Other affiliations: Information Technology University, Lancaster University, University of Oxford ...read more
Bio: Mike Thelwall is an academic researcher from University of Wolverhampton. The author has contributed to research in topics: Citation & Citation analysis. The author has an hindex of 79, co-authored 542 publications receiving 27383 citations. Previous affiliations of Mike Thelwall include Information Technology University & Lancaster University.
Papers published on a yearly basis
TL;DR: SentiStrength as discussed by the authors is able to predict positive emotion with 60.6p accuracy and negative emotion with 72.8p accuracy, both based upon strength scales of 1-5.
Abstract: A huge number of informal messages are posted every day in social network sites, blogs, and discussion forums. Emotions seem to be frequently important in these texts for expressing friendship, showing social support or as part of online arguments. Algorithms to identify sentiment and sentiment strength are needed to help understand the role of emotion in this informal communication and also to identify inappropriate or anomalous affective utterances, potentially associated with threatening behavior to the self or others. Nevertheless, existing sentiment detection algorithms tend to be commercially oriented, designed to identify opinions about products rather than user behaviors. This article partly fills this gap with a new algorithm, SentiStrength, to extract sentiment strength from informal English text, using new methods to exploit the de facto grammars and spelling styles of cyberspace. Applied to MySpace comments and with a lookup table of term sentiment strengths optimized by machine learning, SentiStrength is able to predict positive emotion with 60.6p accuracy and negative emotion with 72.8p accuracy, both based upon strength scales of 1–5. The former, but not the latter, is better than baseline and a wide range of general machine learning approaches. © 2010 Wiley Periodicals, Inc.
TL;DR: An improved version of the algorithm SentiStrength for sentiment strength detection across the social web that primarily uses direct indications of sentiment is assessed, suggesting that, even unsupervised, Senti strength is robust enough to be applied to a wide variety of different social web contexts.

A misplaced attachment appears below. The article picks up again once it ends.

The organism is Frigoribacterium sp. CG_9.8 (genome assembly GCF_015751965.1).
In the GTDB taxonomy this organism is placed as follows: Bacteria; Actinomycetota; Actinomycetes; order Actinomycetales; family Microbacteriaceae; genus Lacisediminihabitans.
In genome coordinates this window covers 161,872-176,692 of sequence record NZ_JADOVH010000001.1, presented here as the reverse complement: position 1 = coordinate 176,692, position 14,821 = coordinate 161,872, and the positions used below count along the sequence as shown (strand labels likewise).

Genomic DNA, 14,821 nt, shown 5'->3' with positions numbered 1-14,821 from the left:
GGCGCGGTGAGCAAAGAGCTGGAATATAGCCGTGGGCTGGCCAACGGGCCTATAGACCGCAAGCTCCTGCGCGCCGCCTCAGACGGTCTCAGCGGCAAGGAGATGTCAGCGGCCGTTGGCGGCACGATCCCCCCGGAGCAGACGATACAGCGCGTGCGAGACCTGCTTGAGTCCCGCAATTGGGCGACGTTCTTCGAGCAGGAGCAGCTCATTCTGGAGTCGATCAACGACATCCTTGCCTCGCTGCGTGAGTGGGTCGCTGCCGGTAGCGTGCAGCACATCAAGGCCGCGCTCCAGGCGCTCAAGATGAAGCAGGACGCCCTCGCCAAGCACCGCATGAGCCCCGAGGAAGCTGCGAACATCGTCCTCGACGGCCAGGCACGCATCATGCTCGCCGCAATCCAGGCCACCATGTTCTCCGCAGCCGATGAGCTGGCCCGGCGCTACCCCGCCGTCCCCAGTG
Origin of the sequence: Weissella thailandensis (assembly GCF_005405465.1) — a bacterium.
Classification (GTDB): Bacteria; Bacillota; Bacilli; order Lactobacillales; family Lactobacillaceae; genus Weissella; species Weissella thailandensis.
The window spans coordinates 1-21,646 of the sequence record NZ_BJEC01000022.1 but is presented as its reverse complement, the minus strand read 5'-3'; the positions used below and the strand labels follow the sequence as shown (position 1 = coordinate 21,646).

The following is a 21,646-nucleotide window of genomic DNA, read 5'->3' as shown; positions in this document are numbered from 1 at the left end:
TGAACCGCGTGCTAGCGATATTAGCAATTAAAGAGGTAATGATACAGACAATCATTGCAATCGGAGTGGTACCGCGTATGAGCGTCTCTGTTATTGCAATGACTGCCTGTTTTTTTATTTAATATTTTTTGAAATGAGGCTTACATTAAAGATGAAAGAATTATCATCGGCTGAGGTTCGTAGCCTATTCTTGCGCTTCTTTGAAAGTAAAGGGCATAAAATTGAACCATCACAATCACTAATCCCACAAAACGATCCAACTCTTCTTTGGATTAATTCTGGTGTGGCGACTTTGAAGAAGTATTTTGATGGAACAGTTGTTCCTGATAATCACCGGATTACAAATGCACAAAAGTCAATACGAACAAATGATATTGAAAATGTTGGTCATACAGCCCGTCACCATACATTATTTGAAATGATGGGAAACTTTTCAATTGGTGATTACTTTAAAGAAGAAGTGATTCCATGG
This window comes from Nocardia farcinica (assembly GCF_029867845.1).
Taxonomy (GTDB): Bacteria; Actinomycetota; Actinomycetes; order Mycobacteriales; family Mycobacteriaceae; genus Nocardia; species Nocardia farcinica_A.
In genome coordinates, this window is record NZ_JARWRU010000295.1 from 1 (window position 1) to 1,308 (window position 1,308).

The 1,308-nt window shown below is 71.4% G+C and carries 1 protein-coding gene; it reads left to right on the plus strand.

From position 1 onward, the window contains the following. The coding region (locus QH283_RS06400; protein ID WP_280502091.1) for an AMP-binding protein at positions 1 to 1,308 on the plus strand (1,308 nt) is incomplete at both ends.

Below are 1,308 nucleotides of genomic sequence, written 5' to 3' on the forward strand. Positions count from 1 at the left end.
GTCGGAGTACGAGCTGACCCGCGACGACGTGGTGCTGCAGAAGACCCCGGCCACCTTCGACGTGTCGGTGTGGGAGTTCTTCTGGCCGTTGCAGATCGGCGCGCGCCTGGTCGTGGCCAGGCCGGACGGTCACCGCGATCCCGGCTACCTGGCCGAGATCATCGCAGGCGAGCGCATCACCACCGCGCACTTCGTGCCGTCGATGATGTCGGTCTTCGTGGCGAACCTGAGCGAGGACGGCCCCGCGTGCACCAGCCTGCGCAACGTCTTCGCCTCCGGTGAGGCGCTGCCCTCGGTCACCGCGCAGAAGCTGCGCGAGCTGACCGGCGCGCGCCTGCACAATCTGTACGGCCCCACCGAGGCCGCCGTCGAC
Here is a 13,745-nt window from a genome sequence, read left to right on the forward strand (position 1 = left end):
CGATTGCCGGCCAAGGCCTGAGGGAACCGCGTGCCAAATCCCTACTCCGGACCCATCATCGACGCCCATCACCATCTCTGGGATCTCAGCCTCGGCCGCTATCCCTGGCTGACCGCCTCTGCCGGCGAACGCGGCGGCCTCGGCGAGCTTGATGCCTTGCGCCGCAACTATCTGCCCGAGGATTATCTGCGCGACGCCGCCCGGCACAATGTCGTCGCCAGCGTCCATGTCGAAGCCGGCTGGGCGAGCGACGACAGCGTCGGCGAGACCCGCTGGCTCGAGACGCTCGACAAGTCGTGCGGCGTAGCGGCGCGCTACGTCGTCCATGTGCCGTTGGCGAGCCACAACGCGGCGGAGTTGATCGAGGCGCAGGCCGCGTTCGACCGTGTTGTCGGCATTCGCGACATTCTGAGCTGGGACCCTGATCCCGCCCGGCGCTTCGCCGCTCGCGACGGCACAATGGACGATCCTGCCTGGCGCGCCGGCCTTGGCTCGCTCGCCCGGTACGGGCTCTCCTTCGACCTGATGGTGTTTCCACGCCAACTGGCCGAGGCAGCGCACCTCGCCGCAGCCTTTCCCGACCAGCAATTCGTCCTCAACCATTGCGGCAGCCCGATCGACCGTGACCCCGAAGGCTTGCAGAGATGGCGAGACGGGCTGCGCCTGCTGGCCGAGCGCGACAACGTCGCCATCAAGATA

Abstract: Sentiment analysis is concerned with the automatic extraction of sentiment-related information from text. Although most sentiment analysis addresses commercial tasks, such as extracting opinions from product reviews, there is increasing interest in the affective dimension of the social web, and Twitter in particular. Most sentiment analysis algorithms are not ideally suited to this task because they exploit indirect indicators of sentiment that can reflect genre or topic instead. Hence, such algorithms used to process social web texts can identify spurious sentiment patterns caused by topics rather than affective phenomena. This article assesses an improved version of the algorithm SentiStrength for sentiment strength detection across the social web that primarily uses direct indications of sentiment. The results from six diverse social web data sets (MySpace, Twitter, YouTube, Digg, RunnersWorld, BBCForums) indicate that SentiStrength 2 is successful in the sense of performing better than a baseline approach for all data sets in both supervised and unsupervised cases. SentiStrength is not always better than machine-learning approaches that exploit indirect indicators of sentiment, however, and is particularly weaker for positive sentiment in news-related discussions. Overall, the results suggest that, even unsupervised, SentiStrength is robust enough to be applied to a wide variety of different social web contexts.